Replacement Solution

 Dynamic Programming Examples - Replacement Solution

The state list for the replacement problem is shown with the initial assumptions regarding the Next Value and Last Probabilities. The decision and transition lists are to the right of this display.

 Since there are a relatively small number of states for this problem, we choose the Policy Iteration method. This methods solves a linear set of equations at each step to find the values associated with the states for a fixed set of decisions. Using these values, a one-period optimization is performed to find better actions. If no improvement results, the process stops. Otherwise the values are found for the new solution. This process will terminate in a finite number of steps with the optimum policy.

The optimum solution is shown below. The discount rate for this model is zero. With a zero discount rate the objective can no longer be the net present worth. When the average cost be step is positive, the NPW is unbounded and the with an infinite time horizon. The method proposed in the Howard book minimizes the average cost per period, per quarter in the example at hand. A different set of equations is solved by the Policy method. The equations determine the relative values of the different states when the value of one of the states is fixed at zero. The average cost per period is also determined by the equations. It is placed in the cell labeled Gain in the figure below. Notice that the Gain is the same as the Expected Value. The Expected value is computed by multiplying the state probabilities times the Step Value. It is the long run expected value per period of operating the system.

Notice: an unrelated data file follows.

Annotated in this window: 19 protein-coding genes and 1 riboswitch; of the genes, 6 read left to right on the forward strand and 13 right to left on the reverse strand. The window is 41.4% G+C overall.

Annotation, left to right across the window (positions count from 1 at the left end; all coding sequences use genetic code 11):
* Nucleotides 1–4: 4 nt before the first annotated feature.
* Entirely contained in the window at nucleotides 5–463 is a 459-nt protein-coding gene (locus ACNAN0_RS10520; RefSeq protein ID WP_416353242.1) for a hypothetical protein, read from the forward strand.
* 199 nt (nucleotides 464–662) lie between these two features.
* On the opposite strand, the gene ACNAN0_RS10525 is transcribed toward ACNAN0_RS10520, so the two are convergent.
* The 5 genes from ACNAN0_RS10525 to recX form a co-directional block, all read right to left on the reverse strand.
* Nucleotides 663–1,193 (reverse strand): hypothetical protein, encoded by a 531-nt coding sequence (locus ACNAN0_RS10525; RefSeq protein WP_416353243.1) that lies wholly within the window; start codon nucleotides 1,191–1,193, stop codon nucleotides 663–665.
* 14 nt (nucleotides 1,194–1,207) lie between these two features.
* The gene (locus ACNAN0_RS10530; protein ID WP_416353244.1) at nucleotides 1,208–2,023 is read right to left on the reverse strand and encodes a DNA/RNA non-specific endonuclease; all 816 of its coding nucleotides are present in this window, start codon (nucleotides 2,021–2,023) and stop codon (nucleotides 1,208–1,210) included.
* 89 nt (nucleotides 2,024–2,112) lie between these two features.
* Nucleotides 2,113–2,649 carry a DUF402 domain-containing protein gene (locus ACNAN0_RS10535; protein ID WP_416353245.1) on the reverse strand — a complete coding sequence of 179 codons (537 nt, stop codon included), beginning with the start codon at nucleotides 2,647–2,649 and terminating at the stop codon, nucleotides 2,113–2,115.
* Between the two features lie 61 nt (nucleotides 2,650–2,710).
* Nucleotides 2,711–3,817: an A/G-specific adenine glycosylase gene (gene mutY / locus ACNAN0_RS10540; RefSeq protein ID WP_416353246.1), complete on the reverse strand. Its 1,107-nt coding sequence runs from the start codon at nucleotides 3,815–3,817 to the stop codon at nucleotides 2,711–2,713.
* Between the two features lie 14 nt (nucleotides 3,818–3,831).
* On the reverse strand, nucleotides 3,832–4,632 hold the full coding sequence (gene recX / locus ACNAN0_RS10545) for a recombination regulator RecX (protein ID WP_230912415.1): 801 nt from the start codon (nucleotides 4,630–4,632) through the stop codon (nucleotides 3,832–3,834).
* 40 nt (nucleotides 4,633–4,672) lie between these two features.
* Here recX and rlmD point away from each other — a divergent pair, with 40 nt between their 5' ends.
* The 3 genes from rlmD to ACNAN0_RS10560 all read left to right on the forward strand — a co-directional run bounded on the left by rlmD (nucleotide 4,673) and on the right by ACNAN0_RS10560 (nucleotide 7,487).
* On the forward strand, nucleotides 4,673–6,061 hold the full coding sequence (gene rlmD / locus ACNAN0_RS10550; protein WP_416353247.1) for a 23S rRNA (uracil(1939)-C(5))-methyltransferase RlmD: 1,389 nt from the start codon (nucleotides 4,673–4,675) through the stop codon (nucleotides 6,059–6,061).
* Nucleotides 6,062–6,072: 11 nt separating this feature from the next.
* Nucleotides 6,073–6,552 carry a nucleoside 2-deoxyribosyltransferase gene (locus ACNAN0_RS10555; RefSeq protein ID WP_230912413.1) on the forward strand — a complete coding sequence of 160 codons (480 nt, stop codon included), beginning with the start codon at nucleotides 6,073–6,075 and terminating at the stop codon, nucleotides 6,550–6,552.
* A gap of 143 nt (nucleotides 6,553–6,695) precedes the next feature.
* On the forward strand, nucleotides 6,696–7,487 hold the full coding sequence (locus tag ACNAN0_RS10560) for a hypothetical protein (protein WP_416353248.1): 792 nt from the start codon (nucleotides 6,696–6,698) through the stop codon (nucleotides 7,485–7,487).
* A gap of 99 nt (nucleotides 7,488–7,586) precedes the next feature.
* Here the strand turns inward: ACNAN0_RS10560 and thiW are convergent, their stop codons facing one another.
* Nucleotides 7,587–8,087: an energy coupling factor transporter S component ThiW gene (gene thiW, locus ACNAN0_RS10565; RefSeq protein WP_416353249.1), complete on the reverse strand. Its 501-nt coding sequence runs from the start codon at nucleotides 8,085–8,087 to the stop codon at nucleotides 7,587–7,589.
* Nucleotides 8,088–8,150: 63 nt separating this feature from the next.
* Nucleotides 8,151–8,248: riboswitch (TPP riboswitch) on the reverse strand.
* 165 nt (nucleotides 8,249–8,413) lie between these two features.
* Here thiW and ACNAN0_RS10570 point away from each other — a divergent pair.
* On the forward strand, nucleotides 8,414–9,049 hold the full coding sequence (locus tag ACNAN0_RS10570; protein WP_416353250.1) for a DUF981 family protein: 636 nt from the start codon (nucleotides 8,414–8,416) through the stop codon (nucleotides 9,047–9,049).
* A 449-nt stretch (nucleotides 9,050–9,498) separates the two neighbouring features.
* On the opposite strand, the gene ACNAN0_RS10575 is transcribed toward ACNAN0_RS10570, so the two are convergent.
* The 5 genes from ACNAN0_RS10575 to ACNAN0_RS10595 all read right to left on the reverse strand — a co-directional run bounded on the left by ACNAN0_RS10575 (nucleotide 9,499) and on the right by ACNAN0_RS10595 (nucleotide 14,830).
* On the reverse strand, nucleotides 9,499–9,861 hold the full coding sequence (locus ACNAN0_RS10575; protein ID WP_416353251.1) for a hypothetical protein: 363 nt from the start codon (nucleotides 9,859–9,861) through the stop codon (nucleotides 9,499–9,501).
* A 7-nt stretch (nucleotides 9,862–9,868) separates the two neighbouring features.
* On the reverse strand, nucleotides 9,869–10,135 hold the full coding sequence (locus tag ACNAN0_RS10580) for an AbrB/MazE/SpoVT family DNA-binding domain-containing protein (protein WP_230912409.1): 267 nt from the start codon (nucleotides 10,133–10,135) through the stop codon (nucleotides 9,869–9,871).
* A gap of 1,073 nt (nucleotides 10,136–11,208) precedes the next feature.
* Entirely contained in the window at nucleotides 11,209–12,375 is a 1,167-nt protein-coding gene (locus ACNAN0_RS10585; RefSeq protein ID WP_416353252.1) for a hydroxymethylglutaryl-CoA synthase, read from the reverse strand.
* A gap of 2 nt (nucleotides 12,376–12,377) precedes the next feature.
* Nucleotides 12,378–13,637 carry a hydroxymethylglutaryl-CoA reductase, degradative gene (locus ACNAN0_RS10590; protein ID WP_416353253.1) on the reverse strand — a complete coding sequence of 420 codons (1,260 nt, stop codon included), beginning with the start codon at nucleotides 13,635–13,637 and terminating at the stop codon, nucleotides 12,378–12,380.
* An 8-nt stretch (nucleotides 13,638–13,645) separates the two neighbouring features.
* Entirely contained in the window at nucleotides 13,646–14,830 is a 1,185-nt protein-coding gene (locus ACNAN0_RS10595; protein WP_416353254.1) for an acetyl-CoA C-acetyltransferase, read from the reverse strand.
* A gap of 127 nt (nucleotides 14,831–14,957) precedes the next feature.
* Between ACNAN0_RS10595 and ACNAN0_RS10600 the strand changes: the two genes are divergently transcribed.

For a specified policy, the system is a Markov chain with a single set of recurrent states. For the example, the recurrent states are those with nonzero probabilities in column P. The rest of the states are transient. The values in column O come from the solution of the equations. Since all the states have negative values in row O, it is profitable to start in any state than state 40.

Notice the optimum policy is to purchase a 4 year old equipment (12 quarters) and hold it until the age is 26 quarters. Then at the 27th quarter trade the equipment of one that 12 quarters old. State 40 is part of the recurrent states because there is almost a 6% chance that the equipment will fail. When that happens, replace the failed machine with one that is 12 quarters old. States 1 through 11 and also states 27 through 39 are transient. The system can start in any of these states, but the optimum policy is to immediately switch to the 12 quarter old equipment.

Sequence of Solutions

It is interesting to observe the sequence of solutions obtained by the Policy iterations. The first four steps are shown in the figure below, and the last three steps immediately follow. The policy migrates from the initial solution, through a series of intermediate solutions, and finally reaches the optimum where no improvement is possible. This process minimizes the expected value of one period of operation. This quantity is computed for each iteration in row 7. As expected the values decrease monotonically to the optimum value of 150.946.

The sequence shown is exactly that obtained in Howard's book.

Summary

The example is interesting in that involves a fairly large number of possible decisions. The computations required are well within the capabilities of Excel.

Operations Research Models and Methods
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by Paul A. Jensen